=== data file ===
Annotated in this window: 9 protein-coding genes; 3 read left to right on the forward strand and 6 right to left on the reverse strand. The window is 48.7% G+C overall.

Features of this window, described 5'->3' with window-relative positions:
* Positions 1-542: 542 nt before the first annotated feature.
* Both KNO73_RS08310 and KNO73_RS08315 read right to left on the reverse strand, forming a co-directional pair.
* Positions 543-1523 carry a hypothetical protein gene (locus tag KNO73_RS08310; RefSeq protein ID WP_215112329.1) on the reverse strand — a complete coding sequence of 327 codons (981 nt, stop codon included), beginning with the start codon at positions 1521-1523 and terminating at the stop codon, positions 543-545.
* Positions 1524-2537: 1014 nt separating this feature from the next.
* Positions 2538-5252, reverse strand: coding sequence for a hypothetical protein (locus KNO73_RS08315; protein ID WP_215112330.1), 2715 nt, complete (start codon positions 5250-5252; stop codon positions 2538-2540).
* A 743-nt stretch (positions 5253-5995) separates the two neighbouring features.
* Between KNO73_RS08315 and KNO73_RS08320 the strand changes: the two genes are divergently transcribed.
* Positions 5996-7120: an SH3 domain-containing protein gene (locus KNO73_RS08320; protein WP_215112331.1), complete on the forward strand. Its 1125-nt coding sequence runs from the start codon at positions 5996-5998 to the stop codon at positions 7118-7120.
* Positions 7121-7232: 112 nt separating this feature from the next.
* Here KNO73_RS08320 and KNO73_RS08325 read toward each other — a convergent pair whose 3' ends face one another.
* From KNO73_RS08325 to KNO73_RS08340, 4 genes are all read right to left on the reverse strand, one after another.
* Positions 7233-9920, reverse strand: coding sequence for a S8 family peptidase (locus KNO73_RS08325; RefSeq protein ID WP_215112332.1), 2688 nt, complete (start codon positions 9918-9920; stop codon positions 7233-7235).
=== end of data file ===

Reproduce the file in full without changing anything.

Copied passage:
Annotated in this window: 9 protein-coding genes; 3 read left to right on the forward strand and 6 right to left on the reverse strand. The window is 48.7% G+C overall.

Features of this window, described 5'->3' with window-relative positions:
* Positions 1-542: 542 nt before the first annotated feature.
* Both KNO73_RS08310 and KNO73_RS08315 read right to left on the reverse strand, forming a co-directional pair.
* Positions 543-1523 carry a hypothetical protein gene (locus tag KNO73_RS08310; RefSeq protein ID WP_215112329.1) on the reverse strand — a complete coding sequence of 327 codons (981 nt, stop codon included), beginning with the start codon at positions 1521-1523 and terminating at the stop codon, positions 543-545.
* Positions 1524-2537: 1014 nt separating this feature from the next.
* Positions 2538-5252, reverse strand: coding sequence for a hypothetical protein (locus KNO73_RS08315; protein ID WP_215112330.1), 2715 nt, complete (start codon positions 5250-5252; stop codon positions 2538-2540).
* A 743-nt stretch (positions 5253-5995) separates the two neighbouring features.
* Between KNO73_RS08315 and KNO73_RS08320 the strand changes: the two genes are divergently transcribed.
* Positions 5996-7120: an SH3 domain-containing protein gene (locus KNO73_RS08320; protein WP_215112331.1), complete on the forward strand. Its 1125-nt coding sequence runs from the start codon at positions 5996-5998 to the stop codon at positions 7118-7120.
* Positions 7121-7232: 112 nt separating this feature from the next.
* Here KNO73_RS08320 and KNO73_RS08325 read toward each other — a convergent pair whose 3' ends face one another.
* From KNO73_RS08325 to KNO73_RS08340, 4 genes are all read right to left on the reverse strand, one after another.
* Positions 7233-9920, reverse strand: coding sequence for a S8 family peptidase (locus KNO73_RS08325; RefSeq protein ID WP_215112332.1), 2688 nt, complete (start codon positions 9918-9920; stop codon positions 7233-7235).